The current equilibrium in college football is delicate and subject to go awry on any given game day, but this weekend — conference championship weekend — the playoff selection committee and millions of fans could be forced into a very awkward and unanticipated situation: a nonconference champion making the playoff instead of a conference champion. Given the committee’s self-imposed emphasis on conference championships, this weekend has the potential to jeopardize the legitimacy of college football’s latest mechanism to crown a champion.
Out of Alabama (12-0, 8-0 SEC), Ohio State (11-1, 8-1 Big 10), Clemson (11-1, 7-1 ACC) and Washington (11-1, 8-1 Pac-12) — teams set up to advance to the college football playoff — three have something in common: They are probably going to be conference champions.
Awkwardly, Ohio State is idle this weekend because it lost the Big 10 East to Penn State (10-2, 8-1 Big 10) on a head-to-head tiebreaker. At No. 2 in the rankings, the Buckeyes are surely safe despite what happens around them. Meanwhile, the Nittany Lions or Wisconsin Badgers, one of which will be the Big 10 champion, will probably not make the playoff. To make things more complicated, the Lions and Badgers both have to climb over a Michigan Wolverine (10-2, 7-2 Big 10) team that beat them both but lost to Ohio State and Iowa (8-4, 6-3 Big 10) near the end of the season.
It did not have to be this complicated this year. The selection committee created its own problem by essentially making being a conference championship a requirement to be a playoff team. Back in 2014, the Big 12 had two stellar teams that ended the season tied atop the standings. TCU and Baylor each had one conference loss, but the conference lacked a championship game. The Big 12 conference chose to declare each team a co-champion, and as a result, the Big 12 was left out of the top four and was not represented in the college football playoff.
The committee specifically cited the lack of a championship game and the emphasis it places on conference championships as a deciding factor. With Ohio State essentially guaranteed a spot, two of college football’s Power Five conference champions will be excluded from the playoff.
For the sake of argument, I am going to assume that Alabama and Clemson, both of which are double-digit favorites, will take care of business on Saturday and win the conference. With Ohio State snug at No. 2 and not playing, it also seems to be safe. That leaves one playoff spot for the winner of the Pac-12, Big 10 and Michigan. Sorry, Big 12 — your best teams, Oklahoma (9-2, 8-0 Big XII) or Oklahoma State (9-2, 7-1 Big XXII), were just not good enough.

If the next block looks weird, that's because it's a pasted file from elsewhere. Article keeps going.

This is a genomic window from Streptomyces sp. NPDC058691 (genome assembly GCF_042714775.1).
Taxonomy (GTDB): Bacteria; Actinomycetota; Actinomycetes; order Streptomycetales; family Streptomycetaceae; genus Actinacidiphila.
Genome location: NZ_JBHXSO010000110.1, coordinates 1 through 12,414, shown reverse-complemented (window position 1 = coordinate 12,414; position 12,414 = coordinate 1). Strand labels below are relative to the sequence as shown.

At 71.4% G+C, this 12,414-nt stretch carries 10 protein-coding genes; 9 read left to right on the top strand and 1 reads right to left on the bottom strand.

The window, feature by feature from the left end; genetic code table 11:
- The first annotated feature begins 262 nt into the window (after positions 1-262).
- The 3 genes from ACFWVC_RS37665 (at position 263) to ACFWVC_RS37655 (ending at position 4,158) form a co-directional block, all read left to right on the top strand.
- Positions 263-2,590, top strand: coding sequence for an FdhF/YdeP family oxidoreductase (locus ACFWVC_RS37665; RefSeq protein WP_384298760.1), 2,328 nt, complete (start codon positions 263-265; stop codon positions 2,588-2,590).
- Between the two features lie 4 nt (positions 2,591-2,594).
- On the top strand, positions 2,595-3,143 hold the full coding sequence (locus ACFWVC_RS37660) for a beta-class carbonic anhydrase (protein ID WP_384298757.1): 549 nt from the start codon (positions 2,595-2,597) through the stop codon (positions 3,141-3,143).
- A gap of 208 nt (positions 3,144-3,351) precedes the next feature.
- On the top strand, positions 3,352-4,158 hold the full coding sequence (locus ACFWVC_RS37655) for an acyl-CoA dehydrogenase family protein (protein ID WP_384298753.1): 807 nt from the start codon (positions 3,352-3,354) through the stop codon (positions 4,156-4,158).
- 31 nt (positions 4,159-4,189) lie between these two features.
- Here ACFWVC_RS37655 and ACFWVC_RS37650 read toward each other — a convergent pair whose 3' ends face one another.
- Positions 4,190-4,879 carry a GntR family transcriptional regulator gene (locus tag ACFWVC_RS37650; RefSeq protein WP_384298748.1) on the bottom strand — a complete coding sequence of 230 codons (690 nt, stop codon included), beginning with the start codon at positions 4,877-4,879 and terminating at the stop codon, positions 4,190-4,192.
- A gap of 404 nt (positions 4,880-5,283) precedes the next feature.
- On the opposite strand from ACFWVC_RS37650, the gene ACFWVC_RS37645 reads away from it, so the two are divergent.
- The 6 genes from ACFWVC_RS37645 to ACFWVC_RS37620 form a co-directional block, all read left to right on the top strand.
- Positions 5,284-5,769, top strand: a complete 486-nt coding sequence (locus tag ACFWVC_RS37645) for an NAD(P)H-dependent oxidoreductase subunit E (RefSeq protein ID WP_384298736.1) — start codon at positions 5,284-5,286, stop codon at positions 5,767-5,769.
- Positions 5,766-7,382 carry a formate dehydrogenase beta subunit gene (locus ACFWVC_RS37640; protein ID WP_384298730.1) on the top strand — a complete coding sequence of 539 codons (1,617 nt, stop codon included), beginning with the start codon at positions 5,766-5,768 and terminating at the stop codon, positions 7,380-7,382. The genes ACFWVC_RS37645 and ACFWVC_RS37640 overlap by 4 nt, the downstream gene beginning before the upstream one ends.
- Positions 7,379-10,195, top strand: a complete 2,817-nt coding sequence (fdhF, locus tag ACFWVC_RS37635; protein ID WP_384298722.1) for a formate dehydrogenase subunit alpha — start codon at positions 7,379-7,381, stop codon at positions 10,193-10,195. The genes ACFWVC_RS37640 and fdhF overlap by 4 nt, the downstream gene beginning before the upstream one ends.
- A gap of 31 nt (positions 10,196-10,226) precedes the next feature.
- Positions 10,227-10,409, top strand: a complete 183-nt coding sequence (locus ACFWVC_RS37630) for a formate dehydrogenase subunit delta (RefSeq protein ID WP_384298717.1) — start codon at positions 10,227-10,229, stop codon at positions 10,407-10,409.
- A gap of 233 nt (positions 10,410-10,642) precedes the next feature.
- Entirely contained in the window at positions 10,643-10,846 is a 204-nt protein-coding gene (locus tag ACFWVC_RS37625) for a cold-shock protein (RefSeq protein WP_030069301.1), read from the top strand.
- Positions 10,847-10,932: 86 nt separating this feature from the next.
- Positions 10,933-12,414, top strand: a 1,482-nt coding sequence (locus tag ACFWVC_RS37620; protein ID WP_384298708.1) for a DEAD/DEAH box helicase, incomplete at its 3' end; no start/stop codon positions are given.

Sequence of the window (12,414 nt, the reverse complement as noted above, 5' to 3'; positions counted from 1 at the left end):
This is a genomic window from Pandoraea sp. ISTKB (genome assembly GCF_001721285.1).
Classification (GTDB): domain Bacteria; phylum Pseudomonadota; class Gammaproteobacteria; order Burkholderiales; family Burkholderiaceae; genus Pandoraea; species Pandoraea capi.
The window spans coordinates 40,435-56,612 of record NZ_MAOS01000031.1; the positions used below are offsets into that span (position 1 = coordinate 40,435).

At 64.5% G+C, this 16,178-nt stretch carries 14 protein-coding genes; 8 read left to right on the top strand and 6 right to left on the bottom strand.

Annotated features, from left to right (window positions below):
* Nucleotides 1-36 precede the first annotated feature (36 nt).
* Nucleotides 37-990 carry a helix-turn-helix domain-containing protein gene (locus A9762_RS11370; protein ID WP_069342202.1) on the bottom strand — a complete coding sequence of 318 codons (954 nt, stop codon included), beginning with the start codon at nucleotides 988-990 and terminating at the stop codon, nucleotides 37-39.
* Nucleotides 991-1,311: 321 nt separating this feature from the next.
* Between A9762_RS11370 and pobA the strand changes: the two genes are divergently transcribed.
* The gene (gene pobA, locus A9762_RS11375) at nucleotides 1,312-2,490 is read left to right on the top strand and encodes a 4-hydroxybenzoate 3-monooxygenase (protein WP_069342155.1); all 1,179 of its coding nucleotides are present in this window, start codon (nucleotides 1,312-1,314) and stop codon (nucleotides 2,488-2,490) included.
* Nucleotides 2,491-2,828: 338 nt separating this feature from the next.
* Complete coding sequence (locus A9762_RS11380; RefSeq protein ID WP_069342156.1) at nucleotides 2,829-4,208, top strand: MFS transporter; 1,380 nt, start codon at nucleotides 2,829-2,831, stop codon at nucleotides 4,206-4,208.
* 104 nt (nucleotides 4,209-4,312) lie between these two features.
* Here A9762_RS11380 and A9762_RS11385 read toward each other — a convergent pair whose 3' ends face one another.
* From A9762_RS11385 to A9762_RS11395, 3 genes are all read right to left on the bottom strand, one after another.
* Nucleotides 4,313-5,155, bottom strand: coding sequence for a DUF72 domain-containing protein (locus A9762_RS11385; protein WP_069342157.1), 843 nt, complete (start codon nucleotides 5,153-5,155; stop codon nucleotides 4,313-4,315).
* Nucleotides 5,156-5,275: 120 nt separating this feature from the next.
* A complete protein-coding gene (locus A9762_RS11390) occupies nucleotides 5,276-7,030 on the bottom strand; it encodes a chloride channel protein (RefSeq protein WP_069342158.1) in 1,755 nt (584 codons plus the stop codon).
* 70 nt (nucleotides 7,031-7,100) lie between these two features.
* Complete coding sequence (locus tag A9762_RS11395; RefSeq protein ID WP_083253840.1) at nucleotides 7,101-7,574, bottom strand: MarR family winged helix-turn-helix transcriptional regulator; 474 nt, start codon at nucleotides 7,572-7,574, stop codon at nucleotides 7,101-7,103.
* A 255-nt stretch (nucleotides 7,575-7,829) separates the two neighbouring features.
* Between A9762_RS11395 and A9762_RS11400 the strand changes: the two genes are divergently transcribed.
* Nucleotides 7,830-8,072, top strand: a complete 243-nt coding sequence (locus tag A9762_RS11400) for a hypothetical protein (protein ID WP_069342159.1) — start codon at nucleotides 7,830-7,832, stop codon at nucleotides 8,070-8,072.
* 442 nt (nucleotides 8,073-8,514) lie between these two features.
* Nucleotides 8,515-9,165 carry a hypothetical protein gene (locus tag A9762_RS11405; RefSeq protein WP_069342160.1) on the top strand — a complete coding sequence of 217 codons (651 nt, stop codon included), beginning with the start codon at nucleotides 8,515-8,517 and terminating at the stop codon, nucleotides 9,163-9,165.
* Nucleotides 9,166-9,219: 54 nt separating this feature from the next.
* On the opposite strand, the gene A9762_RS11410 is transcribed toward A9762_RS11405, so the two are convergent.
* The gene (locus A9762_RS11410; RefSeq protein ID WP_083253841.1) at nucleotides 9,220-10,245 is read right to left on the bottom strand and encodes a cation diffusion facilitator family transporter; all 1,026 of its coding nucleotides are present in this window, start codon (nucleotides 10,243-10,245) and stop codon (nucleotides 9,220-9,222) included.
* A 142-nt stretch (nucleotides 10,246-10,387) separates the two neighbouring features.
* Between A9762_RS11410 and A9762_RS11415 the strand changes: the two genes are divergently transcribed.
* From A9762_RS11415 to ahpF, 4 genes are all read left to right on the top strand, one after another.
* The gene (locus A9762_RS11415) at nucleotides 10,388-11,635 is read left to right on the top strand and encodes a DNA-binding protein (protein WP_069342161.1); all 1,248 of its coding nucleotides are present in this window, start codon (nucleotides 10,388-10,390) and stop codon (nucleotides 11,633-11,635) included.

The absolute worst scenario for the selection committee would be Colorado (10-2, 8-1 PAC 12) beating Washington and Penn State beating Wisconsin. Ranked fourth in the current standings, the Huskies have no margin for error — if they lose, they will not be selected to the playoffs. It is highly unlikely that Colorado would then make the jump from No. 8 to No. 4. It would have to jump Penn State and Wisconsin, one of which must win, and Michigan — the same Michigan that beat Colorado by 17 points earlier in the season. If this happens, the selection committee has an entirely new problem of justifying how it can rank a team that lost a head-to-head matchup ahead of the winner. You can already hear Jim Harbaugh and his army preparing for war.
The Penn State situation is eerily similar. Michigan blew Penn State out and beat them by 39 points. Even if Penn State beats Wisconsin, the committee cannot ignore that much of a thrashing just because Michigan is not playing for a conference title. Ultimately, the committee shot itself in the foot by caring about conference championships. The aim of the playoff should be to enable the four best teams in the country to compete for a national title, regardless of conference. If that is two SEC teams and a Big 10 team, for example, so be it. If Clemson and Washington lost, I would be fine with three Big 10 teams making the playoff.
However, because the committee does care about conference championships, the question remains: Is a two-loss conference champion more deserving of a spot than a one-loss team that did not make the championship game? Probably not. Wisconsin lost to Ohio State in a primetime game in Madison — the Badgers could not have asked for much more and even though the game went to overtime, they still lost. Penn State, to its credit, did beat Ohio State in Happy Valley, but blocking and returning a field goal for a touchdown is more of a fluke than something that is consistently replicable. On a neutral field, I would take the Buckeyes over either team.
In a strange way, then, the destiny of both Penn State and Wisconsin is out of each team’s respective control. Colorado will determine it all. Should the Buffaloes win, the Big 10 champion has an in as it will probably leapfrog Michigan and claim Washington’s current spot. Maybe none of this will matter, but that is not usually how college football works. Expect the unexpected this weekend, and embrace the anarchy. A little chaos is good every now and again.
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